Hodnet Hall in Shropshire, home of the Heber family for centuries, formed its natural history collection during the golden era of taxidermy: the early 1870s to the 1920s.
At the time the trophies of big game hunting, cases of birds and animals from the various dominions of the British empire were de rigueur in every Victorian house of good taste and science.
As detailed in written accounts and photograph albums (elements of which were reproduced in the catalogue), several Victorian and Edwardian Hebers were keen international travellers.
Among a string of voyages were two hunting trips made by Algernon Heber Percy (1845-1911) and his wife Alice to Canada in 1877-78, and others taken by Hugh Lewis Heber-Percy (1853-1925) to Australia, Africa, India and the Far East.
The trophies they brought back were preserved by leading London taxidermists, including Rowland Ward’s ‘The Jungle’ emporium at 166 Piccadilly, as well as those local to the family seat. Originally they were given pride of place in the main hall.
However, after Hodnet was used as a convalescent home for wounded officers in the First World War, its stuffed animals were relegated to the stables where, later functioning as a tearoom, they stayed. During a recent refurbishment they were deemed surplus to requirements.
Thirty years ago a collection such as this might have been sold for very modest sums under the cover of darkness (many museums did just that) but the market today is far more vibrant. As those who followed the sale at Aynhoe Park last week will know, taxidermy is enjoying a second golden age as interior decoration par excellence.
The collection from Hodnet Hall was sold – with all necessary CITES approvals – to an international cast of buyers at Tennants (20% buyer’s premium) in Leyburn on January 15. The 116 entries all found buyers for a hammer total of £171,050 that was almost 70% over the top estimate.
The highest-priced lots were a series of monumental cased dioramas of Australian fauna, as collected by intrepid family members in the final decades of the 19th century.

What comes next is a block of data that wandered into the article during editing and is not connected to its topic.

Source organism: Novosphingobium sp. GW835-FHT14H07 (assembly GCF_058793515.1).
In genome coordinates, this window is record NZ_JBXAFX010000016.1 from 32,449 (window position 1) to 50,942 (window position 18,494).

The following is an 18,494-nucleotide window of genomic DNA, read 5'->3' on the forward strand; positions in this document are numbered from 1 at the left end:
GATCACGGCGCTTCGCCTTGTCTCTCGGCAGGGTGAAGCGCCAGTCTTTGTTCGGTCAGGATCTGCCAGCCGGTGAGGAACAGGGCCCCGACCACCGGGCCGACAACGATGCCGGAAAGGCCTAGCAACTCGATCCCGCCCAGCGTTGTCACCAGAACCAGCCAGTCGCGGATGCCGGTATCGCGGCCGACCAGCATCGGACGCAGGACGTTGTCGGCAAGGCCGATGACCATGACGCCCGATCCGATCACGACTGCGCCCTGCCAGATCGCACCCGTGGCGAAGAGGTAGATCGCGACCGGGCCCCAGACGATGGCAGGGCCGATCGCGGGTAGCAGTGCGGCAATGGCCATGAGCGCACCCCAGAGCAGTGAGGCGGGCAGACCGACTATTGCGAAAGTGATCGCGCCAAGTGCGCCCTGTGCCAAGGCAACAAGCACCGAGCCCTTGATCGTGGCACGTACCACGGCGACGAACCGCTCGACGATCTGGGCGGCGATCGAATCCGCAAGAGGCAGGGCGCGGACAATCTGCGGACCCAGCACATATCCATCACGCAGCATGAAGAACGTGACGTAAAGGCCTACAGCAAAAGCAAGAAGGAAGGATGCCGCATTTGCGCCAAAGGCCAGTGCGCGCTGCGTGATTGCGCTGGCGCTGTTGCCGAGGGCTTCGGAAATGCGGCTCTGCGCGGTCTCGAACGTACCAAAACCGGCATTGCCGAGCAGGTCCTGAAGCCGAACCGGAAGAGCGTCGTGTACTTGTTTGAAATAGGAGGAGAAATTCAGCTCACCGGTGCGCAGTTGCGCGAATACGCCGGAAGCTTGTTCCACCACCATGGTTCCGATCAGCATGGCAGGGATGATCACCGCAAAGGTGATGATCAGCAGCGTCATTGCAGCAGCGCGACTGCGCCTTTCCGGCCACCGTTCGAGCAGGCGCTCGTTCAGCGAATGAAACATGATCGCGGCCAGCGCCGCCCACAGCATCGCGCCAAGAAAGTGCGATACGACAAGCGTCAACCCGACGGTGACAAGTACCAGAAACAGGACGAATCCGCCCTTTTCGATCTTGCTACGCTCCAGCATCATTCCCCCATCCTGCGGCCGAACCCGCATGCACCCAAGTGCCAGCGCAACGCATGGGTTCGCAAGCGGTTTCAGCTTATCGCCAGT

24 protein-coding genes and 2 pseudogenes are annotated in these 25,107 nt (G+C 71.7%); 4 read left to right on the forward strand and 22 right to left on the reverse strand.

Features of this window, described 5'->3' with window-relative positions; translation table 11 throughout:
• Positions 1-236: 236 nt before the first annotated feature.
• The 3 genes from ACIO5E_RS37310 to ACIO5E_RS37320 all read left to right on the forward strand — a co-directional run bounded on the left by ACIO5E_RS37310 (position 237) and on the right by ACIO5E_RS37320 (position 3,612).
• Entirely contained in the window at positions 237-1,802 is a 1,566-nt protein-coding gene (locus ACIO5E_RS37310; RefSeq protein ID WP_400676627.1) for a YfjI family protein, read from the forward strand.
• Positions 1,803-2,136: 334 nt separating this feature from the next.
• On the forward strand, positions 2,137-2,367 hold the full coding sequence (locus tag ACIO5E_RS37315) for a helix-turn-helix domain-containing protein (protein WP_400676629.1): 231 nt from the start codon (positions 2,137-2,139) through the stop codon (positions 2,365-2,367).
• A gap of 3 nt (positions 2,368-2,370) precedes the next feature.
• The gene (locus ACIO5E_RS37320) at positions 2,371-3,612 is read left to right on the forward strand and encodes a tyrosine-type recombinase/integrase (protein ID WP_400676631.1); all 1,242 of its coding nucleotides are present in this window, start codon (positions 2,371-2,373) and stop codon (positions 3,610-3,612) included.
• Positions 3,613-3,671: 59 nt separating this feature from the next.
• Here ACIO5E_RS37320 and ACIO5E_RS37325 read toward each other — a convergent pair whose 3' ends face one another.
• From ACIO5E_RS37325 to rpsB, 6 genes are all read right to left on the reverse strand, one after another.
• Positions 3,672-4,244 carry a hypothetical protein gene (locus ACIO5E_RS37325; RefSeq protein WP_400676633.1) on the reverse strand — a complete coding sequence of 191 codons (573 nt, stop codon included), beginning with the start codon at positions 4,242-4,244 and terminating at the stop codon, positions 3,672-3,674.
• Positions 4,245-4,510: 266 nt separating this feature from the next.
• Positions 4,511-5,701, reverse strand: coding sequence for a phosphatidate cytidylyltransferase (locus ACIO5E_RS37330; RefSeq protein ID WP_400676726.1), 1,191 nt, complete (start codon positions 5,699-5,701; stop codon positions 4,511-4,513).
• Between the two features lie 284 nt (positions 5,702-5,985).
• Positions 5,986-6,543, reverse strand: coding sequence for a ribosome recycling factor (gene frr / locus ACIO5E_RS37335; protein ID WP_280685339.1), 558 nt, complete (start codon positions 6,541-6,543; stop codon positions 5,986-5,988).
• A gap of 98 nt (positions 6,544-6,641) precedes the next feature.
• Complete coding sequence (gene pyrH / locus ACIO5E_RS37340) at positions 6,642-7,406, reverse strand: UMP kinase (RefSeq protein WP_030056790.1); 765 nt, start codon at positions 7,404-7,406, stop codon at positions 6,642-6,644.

The largest, which measured 8ft x 6ft 11in (2.44 by 2.13m) was by Rowland Ward. Specimens included a full family of kangaroos, a koala, fruit bats, a goanna and a bearded dragon plus a pelican, black-headed stork and kookaburras. A Rowland Ward wax trade stamp appeared upper left to the front glass while an engraved copper shield read Queensland, Collected by AHP, AHHP, JRHP, 1892.
An extraordinary example of the famous taxidermist’s work, it sold for £25,000 (estimate £10,000-15,000) to a European private buyer using thesaleroom.com. Buyers at the sale came from the UK, US, Austria, Belgium, Netherlands, Australia and Switzerland.
Although it lacked a signature, a large case of birds native to Australasia collected by HHLP (Hugh Lewis Heber-Percy) in 1872 was also probably by Rowland Ward. It numbered 61 specimens and more than 50 species, each identified for the saleroom by ornithologist Roger Stansfield and listed in the catalogue. One of the glass panes of the ‘walk around’ oak framed display case was lacking but that was of little concern to bidders who competed it to £17,000 (estimate £4500-6500. The buyer was a European institution.
Sold at £15,000 (estimate £8000- 12,000) was a 3ft 7in x 4ft 2in (1.04 x 1.32m) floor-standing case of Australian mammals and reptiles signed and dated to the interior floor H Shaw, Salop, 76. A copper shield reads Australia, Collected by HLHP (for Hugh Lewis Heber-Percy).
Henry Shaw (1812-87) was a notable local name. Operating from Shrewsbury high street, his clients included the Hill family at Hawkstone Park and Ludlow Museum.
This case, mounted on an artificial blue-grey rock ledge within an oak case as was Shaw’s trademark, included three platypuses, a goanna flying squirrel and three quolls. The buyer came via thesaleroom.com.
Also by Shaw was a 5ft 5in x 5ft (1.65 x 1.53m) case of birds collected by Heber-Percy in India in 1872. More than 37 species were identified, from a Himalayan monal to a Tibetan sandgrouse, alongside two juvenile gharial crocs. The hammer price bid from the US was £9000.
Cases of this size (similar to those that can be viewed at the Horniman Museum in London’s Forest Hill and at Clandon Park, Surrey) rarely appear on the market, although several dioramas with Australian flora and fauna do provide some recent price comparison.
In November a small naturalistic tableau combining a duck-billed platypus, a blue-tongued skink, a humming bird, a snake and a beetle sold for £4000 at Martel Maides in St Peter Port, while in August Windsor Auctions took £7000 for a Rowland Ward case of four New Zealand birds (a tui, a kiwi, a kea and the critically endangered kakapo).
Bear and stag
Further notable results from Hodnet included a full mount of a young adult North American black bear standing upright holding on to a tree trunk (a souvenir of Algernon Heber’s 1877 trip to the Canadian Rockies) that sold for £6500, and a Kashmir stag or hangul by Ward that made £4000.
When shot by RJHP in Bara Singh, Dandwar, Kashmir in 1887, there were several thousand of this sub-species of elk in the Kashmir valley but habitat destruction and poaching have reduced their numbers dramatically. According to a census in 2019, there were only 237 hanguls.
Exotic birds fly into Hampshire
A 2ft 6in (74cm) high case of exotic birds sold for £9000 (estimate £1000-1500) at Hannam’s (23% buyer’s premium) in Selborne, Hampshire, on January 11. It came by descent from a British diplomat in Washington who had received it as a gift in 1871 while negotiating the Alabama Claims.